Supply Chain DirectionThe rate of change necessary to keep your supply chain up to date is increasing. So, you implemented a new ERP in 2005? I would bet many companies are still working with the same structure, processes, KPI’s etc and this inevitably delivers inefficiency and waste. Staff may well be scared of change but which is worse; clear change for the better or mind-numbing frustration at work?

Supply chain leaders need to routinely stand back and take a fresh look at how they are operating in support of their business objectives.

  1. Are processes documented and in line with the ERP design AND business needs?
  2. Do your people have the skills and competencies to support the business? Do not expect them to tell you! (Who is in your supply chain team?)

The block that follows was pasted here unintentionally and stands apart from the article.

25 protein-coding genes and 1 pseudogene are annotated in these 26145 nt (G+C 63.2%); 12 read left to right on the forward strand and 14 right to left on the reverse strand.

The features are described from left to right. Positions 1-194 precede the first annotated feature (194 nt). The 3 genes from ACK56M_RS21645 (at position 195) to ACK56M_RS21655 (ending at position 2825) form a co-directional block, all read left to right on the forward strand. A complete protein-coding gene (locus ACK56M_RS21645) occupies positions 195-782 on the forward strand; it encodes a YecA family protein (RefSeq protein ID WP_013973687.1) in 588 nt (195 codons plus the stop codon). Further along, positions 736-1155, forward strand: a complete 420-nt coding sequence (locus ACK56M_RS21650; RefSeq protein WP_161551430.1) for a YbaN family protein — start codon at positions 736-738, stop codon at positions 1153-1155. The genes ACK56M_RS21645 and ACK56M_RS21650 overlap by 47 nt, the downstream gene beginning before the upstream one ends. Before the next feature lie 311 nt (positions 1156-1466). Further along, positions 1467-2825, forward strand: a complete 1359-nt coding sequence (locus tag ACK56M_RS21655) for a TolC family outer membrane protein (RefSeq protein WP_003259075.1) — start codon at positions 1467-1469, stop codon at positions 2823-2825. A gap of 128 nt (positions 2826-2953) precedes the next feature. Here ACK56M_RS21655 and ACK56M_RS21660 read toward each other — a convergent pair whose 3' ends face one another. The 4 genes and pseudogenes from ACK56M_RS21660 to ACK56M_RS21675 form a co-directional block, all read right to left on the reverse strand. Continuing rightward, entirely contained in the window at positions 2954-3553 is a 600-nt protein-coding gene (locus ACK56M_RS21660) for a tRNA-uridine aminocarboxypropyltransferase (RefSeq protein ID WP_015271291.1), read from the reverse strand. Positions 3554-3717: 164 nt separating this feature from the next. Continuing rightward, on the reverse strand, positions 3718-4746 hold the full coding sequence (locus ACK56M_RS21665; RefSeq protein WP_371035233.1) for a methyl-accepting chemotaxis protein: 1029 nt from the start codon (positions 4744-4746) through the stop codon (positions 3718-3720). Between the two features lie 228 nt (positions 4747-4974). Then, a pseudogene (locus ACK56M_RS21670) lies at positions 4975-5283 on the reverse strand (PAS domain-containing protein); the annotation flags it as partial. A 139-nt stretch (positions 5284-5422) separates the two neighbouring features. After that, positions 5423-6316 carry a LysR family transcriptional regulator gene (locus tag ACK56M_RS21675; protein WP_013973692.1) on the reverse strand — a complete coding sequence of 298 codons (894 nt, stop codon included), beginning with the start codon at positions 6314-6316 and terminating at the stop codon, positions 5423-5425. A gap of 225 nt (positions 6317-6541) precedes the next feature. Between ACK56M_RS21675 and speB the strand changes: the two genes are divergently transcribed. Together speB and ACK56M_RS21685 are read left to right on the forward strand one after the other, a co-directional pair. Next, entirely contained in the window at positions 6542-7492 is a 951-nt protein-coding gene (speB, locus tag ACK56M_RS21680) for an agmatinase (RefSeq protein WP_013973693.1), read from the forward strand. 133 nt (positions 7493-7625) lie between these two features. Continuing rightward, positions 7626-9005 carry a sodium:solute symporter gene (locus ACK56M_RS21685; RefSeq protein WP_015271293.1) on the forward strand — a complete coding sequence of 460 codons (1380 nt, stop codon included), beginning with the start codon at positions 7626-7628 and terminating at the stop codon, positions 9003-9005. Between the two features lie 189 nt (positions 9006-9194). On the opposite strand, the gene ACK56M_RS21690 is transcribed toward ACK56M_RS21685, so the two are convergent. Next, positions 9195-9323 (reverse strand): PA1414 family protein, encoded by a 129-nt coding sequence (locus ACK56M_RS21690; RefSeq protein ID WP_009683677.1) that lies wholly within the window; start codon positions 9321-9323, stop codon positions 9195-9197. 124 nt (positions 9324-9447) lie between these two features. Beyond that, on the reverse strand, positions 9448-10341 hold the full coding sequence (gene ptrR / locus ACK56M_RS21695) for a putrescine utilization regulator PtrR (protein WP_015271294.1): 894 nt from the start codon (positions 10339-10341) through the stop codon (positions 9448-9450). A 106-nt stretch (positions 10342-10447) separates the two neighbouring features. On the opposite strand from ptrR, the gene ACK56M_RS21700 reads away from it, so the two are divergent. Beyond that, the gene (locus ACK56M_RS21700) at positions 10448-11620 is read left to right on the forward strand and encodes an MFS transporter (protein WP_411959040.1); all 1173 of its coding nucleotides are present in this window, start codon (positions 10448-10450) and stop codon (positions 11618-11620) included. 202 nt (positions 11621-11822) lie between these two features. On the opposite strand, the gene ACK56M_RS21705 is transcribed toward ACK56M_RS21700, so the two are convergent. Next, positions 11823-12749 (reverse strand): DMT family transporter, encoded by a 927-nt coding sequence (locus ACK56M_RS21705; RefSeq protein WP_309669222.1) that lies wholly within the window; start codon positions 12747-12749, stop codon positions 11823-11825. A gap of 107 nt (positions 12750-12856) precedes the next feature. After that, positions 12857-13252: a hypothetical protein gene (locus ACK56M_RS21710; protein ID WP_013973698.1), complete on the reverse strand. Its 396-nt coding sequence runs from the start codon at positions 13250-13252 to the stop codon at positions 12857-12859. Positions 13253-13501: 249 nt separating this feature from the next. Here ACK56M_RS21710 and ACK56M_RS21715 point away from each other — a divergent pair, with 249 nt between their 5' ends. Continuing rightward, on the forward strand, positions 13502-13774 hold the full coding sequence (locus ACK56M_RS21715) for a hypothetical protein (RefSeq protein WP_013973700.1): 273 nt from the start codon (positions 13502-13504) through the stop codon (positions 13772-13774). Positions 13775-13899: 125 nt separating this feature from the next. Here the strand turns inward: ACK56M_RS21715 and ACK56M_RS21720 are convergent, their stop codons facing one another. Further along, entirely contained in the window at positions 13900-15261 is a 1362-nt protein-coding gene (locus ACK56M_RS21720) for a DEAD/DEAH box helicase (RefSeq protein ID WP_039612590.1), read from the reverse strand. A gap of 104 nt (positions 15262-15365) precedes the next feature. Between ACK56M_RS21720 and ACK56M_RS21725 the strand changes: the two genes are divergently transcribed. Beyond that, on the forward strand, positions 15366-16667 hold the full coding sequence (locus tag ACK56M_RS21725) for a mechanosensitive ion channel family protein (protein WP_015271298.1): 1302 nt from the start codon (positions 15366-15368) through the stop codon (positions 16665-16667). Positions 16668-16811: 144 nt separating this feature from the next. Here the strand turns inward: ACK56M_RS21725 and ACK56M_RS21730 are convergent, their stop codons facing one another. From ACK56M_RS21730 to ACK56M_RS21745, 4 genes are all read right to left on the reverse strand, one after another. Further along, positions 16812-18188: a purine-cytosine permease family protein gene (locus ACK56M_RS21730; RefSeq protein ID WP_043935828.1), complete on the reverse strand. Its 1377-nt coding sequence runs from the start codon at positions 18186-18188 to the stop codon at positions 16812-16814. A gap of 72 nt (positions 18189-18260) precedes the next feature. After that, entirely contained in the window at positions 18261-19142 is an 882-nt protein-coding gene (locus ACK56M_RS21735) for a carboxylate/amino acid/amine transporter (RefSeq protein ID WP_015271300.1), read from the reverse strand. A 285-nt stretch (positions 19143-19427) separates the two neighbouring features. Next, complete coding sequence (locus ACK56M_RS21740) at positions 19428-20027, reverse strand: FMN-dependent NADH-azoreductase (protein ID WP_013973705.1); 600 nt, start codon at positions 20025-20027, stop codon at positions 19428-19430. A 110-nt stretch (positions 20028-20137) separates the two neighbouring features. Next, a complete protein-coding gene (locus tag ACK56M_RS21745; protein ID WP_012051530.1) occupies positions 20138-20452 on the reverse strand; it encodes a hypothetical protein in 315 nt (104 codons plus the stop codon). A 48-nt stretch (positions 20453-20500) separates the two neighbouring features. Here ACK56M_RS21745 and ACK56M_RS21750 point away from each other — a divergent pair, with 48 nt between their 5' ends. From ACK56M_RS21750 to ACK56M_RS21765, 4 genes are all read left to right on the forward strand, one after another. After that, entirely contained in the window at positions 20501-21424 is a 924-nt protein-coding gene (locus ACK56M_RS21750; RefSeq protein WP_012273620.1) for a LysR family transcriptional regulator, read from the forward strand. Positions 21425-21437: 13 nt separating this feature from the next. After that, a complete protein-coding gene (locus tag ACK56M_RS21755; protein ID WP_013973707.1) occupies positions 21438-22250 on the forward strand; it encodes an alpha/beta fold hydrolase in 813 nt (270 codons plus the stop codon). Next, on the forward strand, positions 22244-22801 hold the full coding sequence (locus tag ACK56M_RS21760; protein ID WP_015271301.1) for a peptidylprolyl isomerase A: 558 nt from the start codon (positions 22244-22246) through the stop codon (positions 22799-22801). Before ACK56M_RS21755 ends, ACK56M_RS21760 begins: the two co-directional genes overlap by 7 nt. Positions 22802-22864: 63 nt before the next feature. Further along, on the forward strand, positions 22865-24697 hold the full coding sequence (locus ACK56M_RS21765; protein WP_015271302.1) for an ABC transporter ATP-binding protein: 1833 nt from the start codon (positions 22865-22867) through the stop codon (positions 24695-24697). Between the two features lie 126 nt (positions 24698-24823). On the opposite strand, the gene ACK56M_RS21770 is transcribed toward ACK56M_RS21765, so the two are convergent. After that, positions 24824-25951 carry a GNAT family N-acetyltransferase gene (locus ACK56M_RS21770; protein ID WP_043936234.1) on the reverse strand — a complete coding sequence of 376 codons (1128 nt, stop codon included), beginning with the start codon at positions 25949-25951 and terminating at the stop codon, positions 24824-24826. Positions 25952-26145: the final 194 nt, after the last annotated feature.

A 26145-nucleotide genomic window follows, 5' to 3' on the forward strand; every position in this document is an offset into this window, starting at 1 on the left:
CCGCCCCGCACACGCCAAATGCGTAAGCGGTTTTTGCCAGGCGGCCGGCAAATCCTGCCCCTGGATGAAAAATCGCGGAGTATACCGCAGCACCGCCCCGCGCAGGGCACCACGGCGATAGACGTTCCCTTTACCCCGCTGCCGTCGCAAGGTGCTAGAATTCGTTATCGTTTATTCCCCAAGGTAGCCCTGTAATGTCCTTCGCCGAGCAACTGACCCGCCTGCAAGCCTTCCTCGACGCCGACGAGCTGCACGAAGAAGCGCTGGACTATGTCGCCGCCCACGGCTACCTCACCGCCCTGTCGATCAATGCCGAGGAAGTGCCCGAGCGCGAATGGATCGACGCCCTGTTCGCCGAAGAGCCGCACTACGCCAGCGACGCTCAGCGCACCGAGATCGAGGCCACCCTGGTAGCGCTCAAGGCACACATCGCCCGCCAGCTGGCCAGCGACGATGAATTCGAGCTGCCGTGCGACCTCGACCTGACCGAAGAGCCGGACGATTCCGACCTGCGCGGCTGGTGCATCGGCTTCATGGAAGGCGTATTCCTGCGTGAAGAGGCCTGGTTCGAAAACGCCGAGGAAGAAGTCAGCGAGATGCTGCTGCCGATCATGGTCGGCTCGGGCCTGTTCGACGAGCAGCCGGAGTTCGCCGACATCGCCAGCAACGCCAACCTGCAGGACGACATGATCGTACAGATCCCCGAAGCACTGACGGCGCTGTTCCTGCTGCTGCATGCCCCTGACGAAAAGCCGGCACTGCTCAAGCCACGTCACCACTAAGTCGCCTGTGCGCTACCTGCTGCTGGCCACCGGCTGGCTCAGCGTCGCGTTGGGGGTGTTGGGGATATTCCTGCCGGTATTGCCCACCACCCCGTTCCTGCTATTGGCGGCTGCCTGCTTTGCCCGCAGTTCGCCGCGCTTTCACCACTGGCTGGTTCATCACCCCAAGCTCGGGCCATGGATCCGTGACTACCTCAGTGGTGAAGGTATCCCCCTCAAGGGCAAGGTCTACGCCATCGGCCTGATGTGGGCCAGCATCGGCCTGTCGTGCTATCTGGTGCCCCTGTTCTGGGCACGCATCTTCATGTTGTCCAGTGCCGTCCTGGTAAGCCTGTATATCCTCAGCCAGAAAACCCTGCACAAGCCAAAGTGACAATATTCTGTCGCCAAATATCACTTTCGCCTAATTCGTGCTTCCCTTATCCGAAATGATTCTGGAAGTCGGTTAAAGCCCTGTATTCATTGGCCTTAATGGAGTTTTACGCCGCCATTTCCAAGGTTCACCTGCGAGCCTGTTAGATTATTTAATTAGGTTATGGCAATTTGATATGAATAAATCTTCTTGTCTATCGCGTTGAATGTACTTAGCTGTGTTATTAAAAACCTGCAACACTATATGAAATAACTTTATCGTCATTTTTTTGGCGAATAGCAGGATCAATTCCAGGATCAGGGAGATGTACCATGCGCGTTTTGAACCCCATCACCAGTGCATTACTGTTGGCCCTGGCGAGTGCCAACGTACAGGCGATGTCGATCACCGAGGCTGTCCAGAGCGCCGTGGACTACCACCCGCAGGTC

3. Is S&OP really working as it should or has the company slipped backwards to the multiple numbers game in target setting?
  4. Are you measuring the right KPI’s allowing for fair and accurate individual and departmental appraisal? Are they still relevant? Do you need to raise the bar a little?
  5. Does your 3PLP still provide the best service possible or have they also slipped back?
  6. Is your Route to Market network appropriate?

The full list is lengthy but you can be sure it encompasses all aspects of the supply chain. Failing to address the need for change is like watching a James Bond DVD on a black and white TV! You are not getting the full benefit of the resources available.